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Giftedness, greatness, and happiness
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Giftedness, greatness, and happiness:

 1 Psyclone, Fri, 13th Jan '12 5:59:19 AM from Somewhere else
A Superior Spider-Man
(Warning, long whiny self indulgent post ahead)

As I mentioned in another thread, I used to think I was a genius and had a duty to change the world for the better. Things have not worked out in that regard. Right now, I feel trapped doing an accursed boring Master thesis for a major I now find I absolutely loathe with uncertain job prospects at the age of 24 and battle fears of perpetual unemployment. And as if that wasn't bad enough, I have my parents berating me frequently for having "wasted my intelligence", that I should be "ashamed of myself", just like they are of me since apparently all of their friends have incredibly successful sons.

And I am in fact ashamed of myself. I don't consider myself to be a genius but I do consider myself to be bright and I feel like an utter failure. Every time I read articles about kids who started their own companies or made great discoveries in summer internships (which I can't get here) I keep thinking "That could have been me". Instead, I feel like I am graduating without KNOWING how to DO anything and may very well be doomed to a life of misery.

Now, I want my whining to have SOME sort of purpose so I would like to use it as a jumping point to the question that has been plaguing my life: do you think that "gifted" people have a moral obligation to use said gifts to help mankind? Or should they do what they want to do like everyone else? Can people even become great without having passion for what they do, thus answering both questions?
Any child can follow rules. True adulthood is knowing which ones to break and when.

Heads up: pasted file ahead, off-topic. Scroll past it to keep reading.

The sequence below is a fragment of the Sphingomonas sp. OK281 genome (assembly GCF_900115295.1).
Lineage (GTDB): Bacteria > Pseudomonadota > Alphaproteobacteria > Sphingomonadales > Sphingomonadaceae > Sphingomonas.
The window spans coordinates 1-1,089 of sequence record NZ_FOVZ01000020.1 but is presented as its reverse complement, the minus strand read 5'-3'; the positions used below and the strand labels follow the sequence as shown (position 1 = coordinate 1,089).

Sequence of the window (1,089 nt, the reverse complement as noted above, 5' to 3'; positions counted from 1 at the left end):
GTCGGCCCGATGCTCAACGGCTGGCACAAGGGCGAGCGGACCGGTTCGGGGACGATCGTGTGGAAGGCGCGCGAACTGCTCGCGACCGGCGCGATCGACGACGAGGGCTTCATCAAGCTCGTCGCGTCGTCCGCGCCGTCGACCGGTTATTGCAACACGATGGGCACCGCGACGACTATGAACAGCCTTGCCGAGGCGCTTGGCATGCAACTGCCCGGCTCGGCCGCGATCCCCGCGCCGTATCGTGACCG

2 Bokhura Burnes, Fri, 13th Jan '12 6:26:28 AM from Inside the Bug Pit
Radical Moderate
I'm pretty certain the answer to your last question is 'no'. Giftedness might get you in the door, but to get really good at something, you need to continually practice and learn from your mistakes, no matter how much natural ability you have. (I've heard that it takes about 10, 000 hours of practice to truly master a field.) If you hate what you're doing, you'll never have the stamina to get through this, no matter how good you may be at it on paper.

However, I wouldn't waste your time beating yourself up over not having accomplished greatness. After all, there are many ways to make a difference in the world...you don't have to be Mother Teresa or Steve Jobs. In my view, anyone who finds a way to make someone else's life a bit more worthwhile, or who manages to reach true self-knowledge and peace of mind, has lived a life that could truly be considered 'great'.

Take the next few years, don't worry about what you want to accomplish, and explore what you truly feel passionate about. Then focus on that. And who knows what will happen? You're still young, after all. You have much of your life ahead of you to see where it goes!
You're a wallflower. You see things. You keep quiet about them. And you understand.
Cogito ergo cogito
Ah yes, the way of the Dao.

Act without acting.

Passion definitely is necessary, if purely for that previous principle. When working with the field you are passionate about, it should not feel as if work at all, rather something you cannot live without. * Alas I have not found such an activity myself, either, though perhaps music is getting there.
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Total posts: 3
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